Lhermitte told me the fascinating story behind the Mosquito constellation. It has recently been discovered that the London underground houses its own peculiar species of mosquito. Apparently, they mutated from the bird-biting form that colonised the underground when it was built in the last century to a variety that nips rats, mice and maintenance workers. Underground mosquitoes are reluctant to mate with their outdoor cousins, indicating that they have become a separate species -- a process that normally takes thousands of years rather than decades. These underground mosquitoes naturally deserved to get their own constellation.
Each constellation is a triangulated structure made out of clear ø 0.6mm nylon line, ø 0.2mm polyethylene braid, ø 0.75mm fibre optic and a solar powered LED. During the day, the battery is being recharged by the solar panel and the circuit switches ON the LED when it is dark enough to observe stars.
Check out the google maps that points to each constellation with their corresponding coordinates.
I think that the question i heard the most when i visited the work in progress show of the Design Interactions department at the RCA, London last month was "Have you seen Milan's project?" The second most asked question was "Have you seen the duck project?"
My aim is to virtually live like a male Mallard duck in order to find friendship and who knows, maybe love, writes Milan Metthey. His self-assigned challenge to establish a personal connection with a duck is less absurd than it sounds. If a swan can fall in love with a plastic swan-shaped pedal boat, why wouldn't a duck fall for a man?
Metthey's project Love Ducking looks at how technology can help bridge the gap between human and non-human species. In his attempt to try and seduce a female Mallard duck, the designer tried to integrate the world of ducks.
First, he scanned his face into a 3d modeling software and morphed the result with the head of a duck. A radio controlled duck was then fitted with the hybrid head and sent swimming among the ducks and recreate their mating ritual.
After that, the designer dressed like a duck, filmed the result and submitted a lady duck to a screening of the impersonification (not sure one can apply the word in this context but hopefully you'll get my point.)
Since that wasn't good enough to impress the duck, he invited it to a romantic dinner in his studio:
Extract from an email interview with the designer...
Hi Milan! What gave you the idea of trying to establish friendship with a duck? And why did you chose the duck? Why not a cat for example?
The initial idea came after thinking about the complexity of human relationships and how someone could want to break away from those. Technology allows us to be super-connected which dramatically increases the amount of communication between each other. We are constantly exposed to huge amounts of information from this ongoing process of updating ourselves, and that can become very quickly overwhelming.
The reason why I chose the Mallard duck is because I wanted to find an animal that is still perceived as wild, but who would also be living in cities. The cat has been living with us for thousands of years, they already have quite complex relationships with us; they have been completely assimilated in our human lifestyles. The relationship we have with some pets can already be quite complex, there are so many stories where the master is under the control of his pet and this is what I wanted to get away from. Therefore domesticated pets were simply not good enough candidates. And also, ducks are pretty darn funny animals to watch.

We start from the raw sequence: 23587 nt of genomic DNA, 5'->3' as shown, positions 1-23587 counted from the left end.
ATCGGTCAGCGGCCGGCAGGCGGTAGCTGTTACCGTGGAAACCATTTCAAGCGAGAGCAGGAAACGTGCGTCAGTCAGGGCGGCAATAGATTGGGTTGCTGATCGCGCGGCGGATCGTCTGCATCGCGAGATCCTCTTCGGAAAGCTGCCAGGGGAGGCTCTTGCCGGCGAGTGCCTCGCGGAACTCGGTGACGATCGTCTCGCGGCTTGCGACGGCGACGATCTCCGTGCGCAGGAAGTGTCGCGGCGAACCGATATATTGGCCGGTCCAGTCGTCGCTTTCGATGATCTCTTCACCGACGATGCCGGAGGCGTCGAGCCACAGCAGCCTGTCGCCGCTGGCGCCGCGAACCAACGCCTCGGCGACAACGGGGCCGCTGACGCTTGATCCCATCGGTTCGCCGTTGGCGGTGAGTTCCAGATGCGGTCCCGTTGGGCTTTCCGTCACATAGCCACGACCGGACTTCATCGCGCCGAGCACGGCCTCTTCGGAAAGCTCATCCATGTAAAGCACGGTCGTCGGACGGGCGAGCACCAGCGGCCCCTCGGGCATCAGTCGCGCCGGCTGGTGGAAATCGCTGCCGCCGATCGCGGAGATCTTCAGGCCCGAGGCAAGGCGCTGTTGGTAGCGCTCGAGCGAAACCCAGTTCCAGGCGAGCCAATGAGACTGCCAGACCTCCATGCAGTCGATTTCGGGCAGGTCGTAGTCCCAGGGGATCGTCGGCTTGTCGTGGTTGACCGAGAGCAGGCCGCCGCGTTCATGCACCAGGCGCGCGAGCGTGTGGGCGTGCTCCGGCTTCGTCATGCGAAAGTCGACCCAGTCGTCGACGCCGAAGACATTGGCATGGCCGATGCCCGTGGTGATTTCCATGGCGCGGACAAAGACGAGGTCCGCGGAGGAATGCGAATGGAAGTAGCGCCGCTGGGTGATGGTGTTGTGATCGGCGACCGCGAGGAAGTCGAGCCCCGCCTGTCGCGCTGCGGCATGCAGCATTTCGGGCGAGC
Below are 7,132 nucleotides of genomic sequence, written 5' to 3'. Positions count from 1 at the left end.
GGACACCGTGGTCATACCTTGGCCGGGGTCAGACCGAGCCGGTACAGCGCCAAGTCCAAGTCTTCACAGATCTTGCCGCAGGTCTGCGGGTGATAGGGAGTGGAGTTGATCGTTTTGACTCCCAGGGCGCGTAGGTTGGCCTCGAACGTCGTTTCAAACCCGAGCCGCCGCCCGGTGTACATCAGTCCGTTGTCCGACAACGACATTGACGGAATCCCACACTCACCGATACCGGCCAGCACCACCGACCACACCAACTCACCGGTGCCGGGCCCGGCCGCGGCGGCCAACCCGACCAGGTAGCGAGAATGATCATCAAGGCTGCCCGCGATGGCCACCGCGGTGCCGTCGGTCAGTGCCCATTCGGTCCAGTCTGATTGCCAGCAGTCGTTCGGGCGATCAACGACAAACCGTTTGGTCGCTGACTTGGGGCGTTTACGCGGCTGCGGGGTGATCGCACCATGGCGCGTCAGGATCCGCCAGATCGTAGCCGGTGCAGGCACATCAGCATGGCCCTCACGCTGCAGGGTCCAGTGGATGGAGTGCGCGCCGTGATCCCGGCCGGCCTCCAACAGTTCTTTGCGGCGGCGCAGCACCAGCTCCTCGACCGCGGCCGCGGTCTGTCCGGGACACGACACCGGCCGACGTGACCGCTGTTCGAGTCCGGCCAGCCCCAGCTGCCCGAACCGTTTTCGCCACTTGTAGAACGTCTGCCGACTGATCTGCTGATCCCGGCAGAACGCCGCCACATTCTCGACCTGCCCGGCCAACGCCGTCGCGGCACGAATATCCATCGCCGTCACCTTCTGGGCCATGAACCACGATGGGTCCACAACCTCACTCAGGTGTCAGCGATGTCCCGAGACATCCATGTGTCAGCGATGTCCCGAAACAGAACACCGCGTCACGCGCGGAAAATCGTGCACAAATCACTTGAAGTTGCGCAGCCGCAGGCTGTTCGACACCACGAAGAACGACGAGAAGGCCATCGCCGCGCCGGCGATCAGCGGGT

You documented 3 experiments so far. Was any of them more successful than the others? Are you planning on developing new strategies to establish friendship with them? Do you think that you're progressing in any way?
It's pretty hard to tell accurately which one worked best because in the case of the Romantic Diner experiment, there was a magic element to trigger an interaction: food. The other ones were trying to test if the duck would recognize a specific movement or understand a 2D projection. Also ducks need a time of adaptation before they accept and welcome the robot-duck newcomer. So I would say that the flirt experiment with the radio controlled duck is the one I enjoyed most. And from what I saw, the costume projection is the one that the duck enjoyed most, she wasn't cautious or distant about the object, she just hanged out there as usual.
In terms of new strategies, I am currently working on creating tools to enhance and facilitate cohabitation with the infamous urban Fox. I have been monitoring the foxes in my street for the past few weeks and I am just about to start implementing those tools and see what happens. It's very exciting to see another species interact with things I've made, it's very candid and naïve, but mind blowing at the same time.
How about you? Have you developed a stronger sense of affection? or just more respect for ducks?
You inevitably do get closer to the animal when you design for it. Spending so much time with the duck in mind does have a big impact. However I do force myself to keep the relationship I have with them strictly professional. I don't want my feelings interfering with the project. I still eat duck from time to time even though now I take a different look at my plate. I guess it is a sort of curious respect, I respect the fact that they undergo my experiments although they don't really have the choice. You do get to learn from other species when you analyse their lifestyles. The political systems are really fascinating to look at, because they are driven by nature itself, not brains.